I'm thankful I listened to Foster Wallace give a commencement speech to a group of graduating college students. What he had to say resounded with me, even though we may think and believe differently in some other areas.
“There are these two young fish swimming along and they happen to meet an older fish swimming the other way, who nods at them and says 'Morning, boys. How's the water?' And the two young fish swim on for a bit, and then eventually one of them looks over at the other and goes 'What the heck is water?'
It is about the real value of a real education, which has almost nothing to do with knowledge, and everything to do with simple awareness; awareness of what is so real and essential, so hidden in plain sight all around us, all the time, that we have to keep reminding ourselves over and over:
"This is water."
"This is water.”
2014 really could be the best year yet for the Dickson family. It's going to be filled with weddings, babies, a trip to Israel, joyful transitions, new beginnings with school, work, and friends. For the first time in my life, the Lord has given me a specific 'vision' for years to come for our family. I know that this vision can change and be filled with a lot of surprises and detours, but it's just cool to actually have a plan that I'm excited about.
With all of this, I can count on there being a lot of busyness. There will be a lot of stuff that demands my mind's attention and my heart's affection. There will be opportunity after opportunity to leave the present moment and go to 'another world' in my mind, and leave behind what's right in front of me. What a deadly, lifeless trap this is for me...
I'm excited to dream and plan for the future. I'm beyond excited about going to the Holy Land with my wife and some of our best friends. However, if I miss out on the here and now, I've missed out on the really good stuff. If I don't learn to live in the moment and be aware of my surroundings at the supermarket this week, I've missed the mark. I will have missed out on life. And here's one of the things that I believe the Lord has been telling me as of late:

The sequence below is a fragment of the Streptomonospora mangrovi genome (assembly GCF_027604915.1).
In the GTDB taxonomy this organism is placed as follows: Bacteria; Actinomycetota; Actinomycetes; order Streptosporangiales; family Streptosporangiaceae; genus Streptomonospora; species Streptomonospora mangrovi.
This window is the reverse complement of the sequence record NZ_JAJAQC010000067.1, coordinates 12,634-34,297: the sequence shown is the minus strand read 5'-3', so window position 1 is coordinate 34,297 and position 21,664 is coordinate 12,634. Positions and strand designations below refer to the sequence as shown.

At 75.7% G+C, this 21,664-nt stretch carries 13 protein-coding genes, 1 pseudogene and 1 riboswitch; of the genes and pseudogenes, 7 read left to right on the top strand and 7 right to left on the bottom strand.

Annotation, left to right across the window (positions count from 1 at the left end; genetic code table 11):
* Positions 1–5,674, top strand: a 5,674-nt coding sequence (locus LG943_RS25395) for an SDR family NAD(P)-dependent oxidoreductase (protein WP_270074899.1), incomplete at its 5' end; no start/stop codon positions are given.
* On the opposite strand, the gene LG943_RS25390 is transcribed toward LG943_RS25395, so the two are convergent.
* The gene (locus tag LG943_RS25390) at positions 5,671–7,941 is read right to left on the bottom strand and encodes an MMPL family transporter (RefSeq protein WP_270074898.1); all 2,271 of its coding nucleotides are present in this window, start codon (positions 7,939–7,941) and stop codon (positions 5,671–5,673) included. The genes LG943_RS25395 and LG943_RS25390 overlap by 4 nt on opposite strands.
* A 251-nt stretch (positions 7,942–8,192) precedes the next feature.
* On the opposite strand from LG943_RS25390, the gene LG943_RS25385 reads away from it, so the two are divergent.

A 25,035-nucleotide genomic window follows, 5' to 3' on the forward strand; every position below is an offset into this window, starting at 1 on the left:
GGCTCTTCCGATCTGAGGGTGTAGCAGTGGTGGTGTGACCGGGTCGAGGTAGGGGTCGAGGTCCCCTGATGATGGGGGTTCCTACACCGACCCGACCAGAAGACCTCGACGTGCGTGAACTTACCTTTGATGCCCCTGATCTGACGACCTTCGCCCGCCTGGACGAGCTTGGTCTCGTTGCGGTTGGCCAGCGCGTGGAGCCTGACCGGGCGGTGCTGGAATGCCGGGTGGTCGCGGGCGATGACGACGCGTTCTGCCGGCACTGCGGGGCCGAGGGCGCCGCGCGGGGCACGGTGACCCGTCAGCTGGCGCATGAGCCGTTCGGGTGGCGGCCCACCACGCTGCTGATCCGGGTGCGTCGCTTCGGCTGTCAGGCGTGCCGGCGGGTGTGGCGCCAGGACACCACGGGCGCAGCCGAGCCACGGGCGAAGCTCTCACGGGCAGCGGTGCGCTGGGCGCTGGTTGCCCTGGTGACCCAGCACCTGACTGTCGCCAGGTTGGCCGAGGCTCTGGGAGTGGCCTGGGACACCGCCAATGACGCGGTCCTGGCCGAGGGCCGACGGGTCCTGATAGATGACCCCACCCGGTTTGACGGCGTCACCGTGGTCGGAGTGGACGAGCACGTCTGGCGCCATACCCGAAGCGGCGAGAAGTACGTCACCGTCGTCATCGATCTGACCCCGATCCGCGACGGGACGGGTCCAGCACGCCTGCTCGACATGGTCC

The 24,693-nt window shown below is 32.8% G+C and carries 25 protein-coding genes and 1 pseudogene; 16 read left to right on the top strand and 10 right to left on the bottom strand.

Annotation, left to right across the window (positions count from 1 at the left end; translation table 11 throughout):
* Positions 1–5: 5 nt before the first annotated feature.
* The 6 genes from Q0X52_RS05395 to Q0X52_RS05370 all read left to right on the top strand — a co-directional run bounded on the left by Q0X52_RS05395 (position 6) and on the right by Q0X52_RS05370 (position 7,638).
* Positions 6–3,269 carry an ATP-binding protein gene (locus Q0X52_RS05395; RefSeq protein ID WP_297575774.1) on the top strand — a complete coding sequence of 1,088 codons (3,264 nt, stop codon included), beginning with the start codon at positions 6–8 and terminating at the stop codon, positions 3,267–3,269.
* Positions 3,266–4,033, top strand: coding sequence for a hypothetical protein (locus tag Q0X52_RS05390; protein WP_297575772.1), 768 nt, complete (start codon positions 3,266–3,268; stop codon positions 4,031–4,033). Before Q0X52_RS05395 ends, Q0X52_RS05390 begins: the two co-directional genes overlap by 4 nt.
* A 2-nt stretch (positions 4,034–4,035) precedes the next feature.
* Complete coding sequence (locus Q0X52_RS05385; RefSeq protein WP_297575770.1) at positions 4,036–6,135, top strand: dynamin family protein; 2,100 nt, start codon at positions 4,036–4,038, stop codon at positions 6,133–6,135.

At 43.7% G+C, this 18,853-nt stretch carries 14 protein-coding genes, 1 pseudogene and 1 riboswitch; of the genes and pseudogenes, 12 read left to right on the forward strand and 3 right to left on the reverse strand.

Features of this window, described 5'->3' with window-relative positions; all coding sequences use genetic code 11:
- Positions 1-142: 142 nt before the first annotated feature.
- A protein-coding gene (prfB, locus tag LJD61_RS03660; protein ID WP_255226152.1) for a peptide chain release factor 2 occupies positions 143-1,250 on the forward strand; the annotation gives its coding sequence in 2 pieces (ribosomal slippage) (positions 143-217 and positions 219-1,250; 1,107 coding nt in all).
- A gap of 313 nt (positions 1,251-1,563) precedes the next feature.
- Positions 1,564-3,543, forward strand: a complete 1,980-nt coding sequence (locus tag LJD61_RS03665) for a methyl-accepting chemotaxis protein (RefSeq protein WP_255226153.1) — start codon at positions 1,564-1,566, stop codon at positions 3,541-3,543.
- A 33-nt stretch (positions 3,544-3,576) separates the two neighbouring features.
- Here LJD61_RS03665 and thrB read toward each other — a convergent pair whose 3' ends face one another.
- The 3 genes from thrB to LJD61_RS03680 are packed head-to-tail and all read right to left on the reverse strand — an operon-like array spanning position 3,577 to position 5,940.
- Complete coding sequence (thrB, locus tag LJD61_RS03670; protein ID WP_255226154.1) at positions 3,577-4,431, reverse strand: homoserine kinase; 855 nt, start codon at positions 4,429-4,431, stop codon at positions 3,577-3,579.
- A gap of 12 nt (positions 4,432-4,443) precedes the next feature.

The next, (whatever that is), will come through the now.
I know a lot of people, including myself, that love to talk about the next thing going on or coming up in life, but have a hard time recognizing, discussing, and living in the now. And to them and myself, I say, 'Wake up you little sleeper."
Foster continues by telling the students,
“If you worship money and things, if they are where you tap real meaning in life, then you will never have enough, never feel you have enough. It's the truth. Worship your body and beauty and sexual allure and you will always feel ugly. And when time and age start showing, you will die a million deaths before they finally grieve you. Worship power, you will end up feeling weak and afraid, and you will need ever more power over others to numb you to your own fear. Worship your intellect, being seen as smart, you will end up feeling stupid, a fraud, always on the verge of being found out."
"Look, the insidious thing about these forms of worship is not that they're evil or sinful; it is that they are unconscious. They are default-settings. They're the kind of worship you just gradually slip into, day after day, getting more and more selective about what you see and how you measure value without ever being fully aware that that's what you're doing. And the world will not discourage you from operating on your default-settings, because the world of men and money and power hums along quite nicely on the fuel of fear and contempt and frustration and craving and the worship of self. Our own present culture has harnessed these forces in ways that have yielded extraordinary wealth and comfort and personal freedom. The freedom to be lords of our own tiny skull-sized kingdoms, alone at the center of all creation. This kind of freedom has much to recommend it. But of course there are all different kinds of freedom, and the kind that is most precious you will not hear much talked about in the great outside world of winning and achieving and displaying. The really important kind of freedom involves attention, and awareness, and discipline, and effort, and being able truly to care about other people and to sacrifice for them, over and over, in myriad petty little unsexy ways, every day. That is real freedom. The alternative is unconsciousness, the default-setting, the “rat race” — the constant gnawing sense of having had and lost some infinite thing."
I wish you way more than luck in 2014.